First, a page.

I am sending this email to you because the Internal Revenue Service recently warned consumers about a sophisticated phone scam targeting taxpayers, including recent immigrants, throughout the country.

Victims are told they owe money to the IRS and it must be paid promptly through a pre-loaded debit card or wire transfer. If the victim refuses to cooperate, they are then threatened with arrest, deportation or suspension of a business or driverís license. In many cases, the caller becomes hostile and insulting.

"This scam has hit taxpayers in nearly every state in the country. We want to educate taxpayers so they can help protect themselves. Rest assured, we do not and will not ask for credit card numbers over the phone, nor request a pre-paid debit card or wire transfer," says IRS Acting Commissioner Danny Werfel.

 

"If someone unexpectedly calls claiming to be from the IRS and threatens police arrest, deportation or license revocation if you donít pay immediately, that is a sign that it really isnít the IRS calling."  Werfel noted that the first IRS contact with taxpayers on a tax issue is likely to occur via mail.


Other characteristics of this scam include:
 

 - Scammers use fake names and IRS badge numbers. They generally use common names and surnames to identify themselves.
 - Scammers may be able to recite the last four digits of a victimís Social Security Number.
 - Scammers spoof the IRS toll-free number on caller ID to make it appear that itís the IRS calling.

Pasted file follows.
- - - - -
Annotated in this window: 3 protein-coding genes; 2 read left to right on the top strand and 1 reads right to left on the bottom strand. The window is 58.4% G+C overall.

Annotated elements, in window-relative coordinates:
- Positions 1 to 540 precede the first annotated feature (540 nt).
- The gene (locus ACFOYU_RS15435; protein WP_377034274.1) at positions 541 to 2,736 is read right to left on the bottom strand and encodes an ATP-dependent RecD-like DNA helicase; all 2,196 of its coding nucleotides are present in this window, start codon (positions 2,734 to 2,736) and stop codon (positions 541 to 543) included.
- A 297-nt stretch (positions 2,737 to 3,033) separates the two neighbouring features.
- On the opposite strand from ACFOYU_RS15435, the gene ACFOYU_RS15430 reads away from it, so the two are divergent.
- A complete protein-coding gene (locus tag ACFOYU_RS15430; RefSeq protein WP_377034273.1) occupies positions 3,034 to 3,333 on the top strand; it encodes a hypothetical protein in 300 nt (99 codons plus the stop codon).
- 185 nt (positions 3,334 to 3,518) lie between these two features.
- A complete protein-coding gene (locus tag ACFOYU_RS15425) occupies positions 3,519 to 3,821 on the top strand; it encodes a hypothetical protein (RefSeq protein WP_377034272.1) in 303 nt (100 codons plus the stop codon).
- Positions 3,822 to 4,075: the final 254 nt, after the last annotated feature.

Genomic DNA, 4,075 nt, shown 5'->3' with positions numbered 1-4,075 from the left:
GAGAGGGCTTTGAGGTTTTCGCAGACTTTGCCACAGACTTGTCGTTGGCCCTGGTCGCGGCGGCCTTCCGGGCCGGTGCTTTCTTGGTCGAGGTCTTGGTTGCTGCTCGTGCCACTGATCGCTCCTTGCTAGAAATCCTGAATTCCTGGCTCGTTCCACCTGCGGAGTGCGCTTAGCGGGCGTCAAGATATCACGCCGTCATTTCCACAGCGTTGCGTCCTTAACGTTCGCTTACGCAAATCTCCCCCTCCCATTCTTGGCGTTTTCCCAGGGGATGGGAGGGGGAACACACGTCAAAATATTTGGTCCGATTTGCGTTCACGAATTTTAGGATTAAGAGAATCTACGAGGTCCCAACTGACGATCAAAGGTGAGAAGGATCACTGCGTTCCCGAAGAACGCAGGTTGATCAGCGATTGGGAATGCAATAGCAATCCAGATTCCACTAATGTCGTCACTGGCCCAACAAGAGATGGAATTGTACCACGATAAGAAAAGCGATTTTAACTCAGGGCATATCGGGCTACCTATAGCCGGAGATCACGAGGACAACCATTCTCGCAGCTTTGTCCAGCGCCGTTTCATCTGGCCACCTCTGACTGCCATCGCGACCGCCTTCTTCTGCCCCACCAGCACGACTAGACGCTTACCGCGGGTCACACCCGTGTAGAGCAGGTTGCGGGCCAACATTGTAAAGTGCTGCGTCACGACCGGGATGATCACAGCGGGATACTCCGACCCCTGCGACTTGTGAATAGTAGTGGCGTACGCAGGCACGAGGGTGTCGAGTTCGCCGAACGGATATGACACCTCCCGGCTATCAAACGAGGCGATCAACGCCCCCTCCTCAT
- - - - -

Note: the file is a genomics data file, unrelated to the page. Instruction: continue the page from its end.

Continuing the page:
- Scammers sometimes send bogus IRS emails to some victims to support their bogus calls.
 - Victims hear background noise of other calls being conducted to mimic a call site.
 - After threatening victims with jail time or driverís license revocation, scammers hang up and others soon call back pretending to be from the local police or DMV, and the caller ID supports their claim.
 

If you get a phone call from someone claiming to be from the IRS, hereís what you should do:
 

 - If you know you owe taxes or you think you might owe taxes, call the IRS at 1.800.829.1040. The IRS employees at that line can help you with a payment issue Ė if there really is such an issue.


 - If you know you donít owe taxes or have no reason to think that you owe any taxes (for example, youíve never received a bill or the caller made some bogus threats as described above), then call and report the incident to the Treasury Inspector General for Tax Administration at 1.800.366.4484.


 - If youíve been targeted by this scam, you should also contact the Federal Trade Commission and use their ďFTC Complaint AssistantĒ at FTC.gov. Please add "IRS Telephone Scam" to the comments of your complaint.
 

Taxpayers should be aware that there are other unrelated scams (such as a lottery sweepstakes) and solicitations (such as debt relief) that fraudulently claim to be from the IRS.


The IRS encourages taxpayers to be vigilant against phone and email scams that use the IRS as a lure. The IRS does not initiate contact with taxpayers by email to request personal or financial information. This includes any type of electronic communication, such as text messages and social media channels.

 

The IRS also does not ask for PINs, passwords or similar confidential access information for credit card, bank or other financial accounts. Recipients should not open any attachments or click on any links contained in the message. Instead, forward the e-mail to phishing@irs.gov.

 

More information on how to report phishing scams involving the IRS is available on the genuine IRS website, IRS.gov.

 

If you have any questions about these issues impacting you, please call me here at the office.

 

Monica
 

 

Monica Rebella, CPA/IAR
Rebella
Accountancy
507 E. First Street #A
Tustin,CA 92780
ph (714) 619-0667
Fax (714) 544-0236
email: mrebella@rebellacpa.com



This document was not intended or written to be used, and it cannot be used, for the purpose of avoiding U.S. federal, state or local tax penalties.

 

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